Relocation Nation: How Immigrant Tech Founders Boost Canadian Innovation
The outsized impact of immigrant entrepreneurship
Entrepreneurs are the catalysts of Canada’s economy. The new businesses they create are outsized job creators, with 35.8 percent of the country’s net employment growth coming from small businesses between 2014 and 2019. But even among this dynamic group, immigrants play an outsized role. First and second-generation entrepreneurs undertake 34.7 percent of all early-stage entrepreneurship in Canada — significantly higher than most other comparable economies in the European Union, Group of Seven and Group of 20.
According to Statistics Canada, immigrant-owned firms in Canada are younger on average than those owned by Canadian-born entrepreneurs, which means they tend to grow faster and have higher rates of job creation. Also, research has shown that immigrant-owned businesses are more likely to enter global markets, and that immigrant entrepreneurs “can mobilize their diverse socio-cultural networks in helping to overcome market-size limitation and commercialize innovations in the world market, either through export or transnational new ventures.” This is key to addressing the chronic commercialization gap in Canada’s innovation economy.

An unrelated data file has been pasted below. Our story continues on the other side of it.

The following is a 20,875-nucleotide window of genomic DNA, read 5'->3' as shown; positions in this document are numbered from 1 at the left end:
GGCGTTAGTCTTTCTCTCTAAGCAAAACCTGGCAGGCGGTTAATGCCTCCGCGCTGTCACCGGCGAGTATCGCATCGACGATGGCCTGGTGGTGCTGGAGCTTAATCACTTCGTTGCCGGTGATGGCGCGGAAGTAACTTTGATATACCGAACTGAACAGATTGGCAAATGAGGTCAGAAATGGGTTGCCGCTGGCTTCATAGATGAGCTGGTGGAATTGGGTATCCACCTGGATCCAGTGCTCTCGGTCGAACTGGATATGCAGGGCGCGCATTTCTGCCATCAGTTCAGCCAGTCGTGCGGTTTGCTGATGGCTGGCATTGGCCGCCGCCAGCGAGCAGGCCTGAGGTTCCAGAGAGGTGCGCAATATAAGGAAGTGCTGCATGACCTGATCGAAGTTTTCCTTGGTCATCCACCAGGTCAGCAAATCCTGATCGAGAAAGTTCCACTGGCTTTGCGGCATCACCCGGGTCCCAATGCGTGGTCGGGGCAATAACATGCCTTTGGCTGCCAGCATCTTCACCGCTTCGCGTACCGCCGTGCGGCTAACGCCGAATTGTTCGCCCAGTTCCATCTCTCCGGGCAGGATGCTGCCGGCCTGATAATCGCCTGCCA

Given their disproportionate economic potential, Canada needs to work to attract and retain the most promising immigrant entrepreneurs and their ventures. With Canadian help and resources, they can scale up, attract capital and create jobs here for the benefit of all.
Canada does immigration well and is committed to it. But things aren’t moving fast enough for the startup world, which requires lightning growth for survival. Canadian programs designed to accelerate the arrival and success of foreign entrepreneurs have not been keeping pace during the COVID-19 pandemic.
For example, the federal Start-up Visa Program’s approval process for permanent residence was promised to take six to 12 months. It’s now pushing three years, deterring entrepreneurs from coming here at all. That means less talent, less job creation, less innovation, less culture and — most crucially — a less competitive Canada.
There are solutions to this immigration problem, however. And the entrepreneurs and innovation experts showcased in this report tell that story.
of all early-stage entrepreneurs are first- and second-generation immigrants
the average wait time for permanent residence via the federal Start-up Visa Program
internationals expected to arrive in Canada from 2021 to 2023